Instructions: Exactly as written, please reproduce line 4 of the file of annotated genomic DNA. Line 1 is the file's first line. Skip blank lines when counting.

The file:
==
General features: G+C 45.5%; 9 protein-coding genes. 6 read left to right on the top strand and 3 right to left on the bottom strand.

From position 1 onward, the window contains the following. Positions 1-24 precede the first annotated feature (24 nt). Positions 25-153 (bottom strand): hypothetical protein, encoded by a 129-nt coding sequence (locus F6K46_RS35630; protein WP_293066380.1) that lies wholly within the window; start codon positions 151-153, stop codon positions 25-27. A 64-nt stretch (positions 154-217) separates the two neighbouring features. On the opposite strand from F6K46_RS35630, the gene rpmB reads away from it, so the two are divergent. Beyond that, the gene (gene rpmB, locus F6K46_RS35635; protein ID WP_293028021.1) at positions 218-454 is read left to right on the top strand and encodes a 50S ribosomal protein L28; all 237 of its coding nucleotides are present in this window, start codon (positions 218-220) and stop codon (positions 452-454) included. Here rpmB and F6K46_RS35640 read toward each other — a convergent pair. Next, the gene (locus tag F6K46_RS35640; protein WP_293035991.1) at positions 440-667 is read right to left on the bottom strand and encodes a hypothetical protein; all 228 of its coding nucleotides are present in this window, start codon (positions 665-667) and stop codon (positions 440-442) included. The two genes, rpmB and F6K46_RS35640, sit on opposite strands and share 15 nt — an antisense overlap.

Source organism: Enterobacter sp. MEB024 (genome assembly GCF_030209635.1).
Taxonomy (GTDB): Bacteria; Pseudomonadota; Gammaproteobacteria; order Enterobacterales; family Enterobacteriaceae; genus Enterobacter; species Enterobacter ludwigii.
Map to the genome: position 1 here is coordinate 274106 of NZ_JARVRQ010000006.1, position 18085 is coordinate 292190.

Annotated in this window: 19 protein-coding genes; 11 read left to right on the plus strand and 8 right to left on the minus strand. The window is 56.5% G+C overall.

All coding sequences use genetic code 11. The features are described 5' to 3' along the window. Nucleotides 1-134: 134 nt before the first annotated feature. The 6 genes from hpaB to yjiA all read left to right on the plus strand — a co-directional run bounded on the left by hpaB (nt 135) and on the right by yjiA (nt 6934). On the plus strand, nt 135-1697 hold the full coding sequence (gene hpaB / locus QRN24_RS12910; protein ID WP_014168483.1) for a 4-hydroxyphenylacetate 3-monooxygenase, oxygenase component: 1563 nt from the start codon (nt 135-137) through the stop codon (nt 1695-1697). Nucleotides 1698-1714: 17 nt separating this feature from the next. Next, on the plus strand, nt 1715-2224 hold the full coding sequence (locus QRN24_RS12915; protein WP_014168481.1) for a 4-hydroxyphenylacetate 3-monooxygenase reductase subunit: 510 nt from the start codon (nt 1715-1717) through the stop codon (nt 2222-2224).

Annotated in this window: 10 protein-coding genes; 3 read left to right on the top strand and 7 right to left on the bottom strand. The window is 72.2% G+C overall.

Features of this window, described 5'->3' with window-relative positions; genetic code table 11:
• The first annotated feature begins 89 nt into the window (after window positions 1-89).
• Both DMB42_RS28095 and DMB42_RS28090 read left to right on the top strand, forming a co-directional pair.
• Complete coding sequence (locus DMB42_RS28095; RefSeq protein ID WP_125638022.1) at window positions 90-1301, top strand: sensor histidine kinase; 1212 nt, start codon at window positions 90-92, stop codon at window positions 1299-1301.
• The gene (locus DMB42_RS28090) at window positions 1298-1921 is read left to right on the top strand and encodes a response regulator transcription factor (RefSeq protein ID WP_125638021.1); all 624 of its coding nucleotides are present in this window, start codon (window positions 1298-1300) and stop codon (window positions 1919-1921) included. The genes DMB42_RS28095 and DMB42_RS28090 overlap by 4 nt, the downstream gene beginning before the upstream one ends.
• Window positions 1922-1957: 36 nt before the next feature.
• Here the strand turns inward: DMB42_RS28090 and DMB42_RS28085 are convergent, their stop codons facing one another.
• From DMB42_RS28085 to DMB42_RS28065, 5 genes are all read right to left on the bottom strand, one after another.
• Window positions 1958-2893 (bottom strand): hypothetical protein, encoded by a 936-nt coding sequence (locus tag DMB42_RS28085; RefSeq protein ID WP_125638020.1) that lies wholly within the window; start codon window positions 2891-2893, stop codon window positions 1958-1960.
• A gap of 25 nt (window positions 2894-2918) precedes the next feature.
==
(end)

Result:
Taxonomy (GTDB): Bacteria; Pseudomonadota; Gammaproteobacteria; order Enterobacterales; family Enterobacteriaceae; genus Enterobacter; species Enterobacter ludwigii.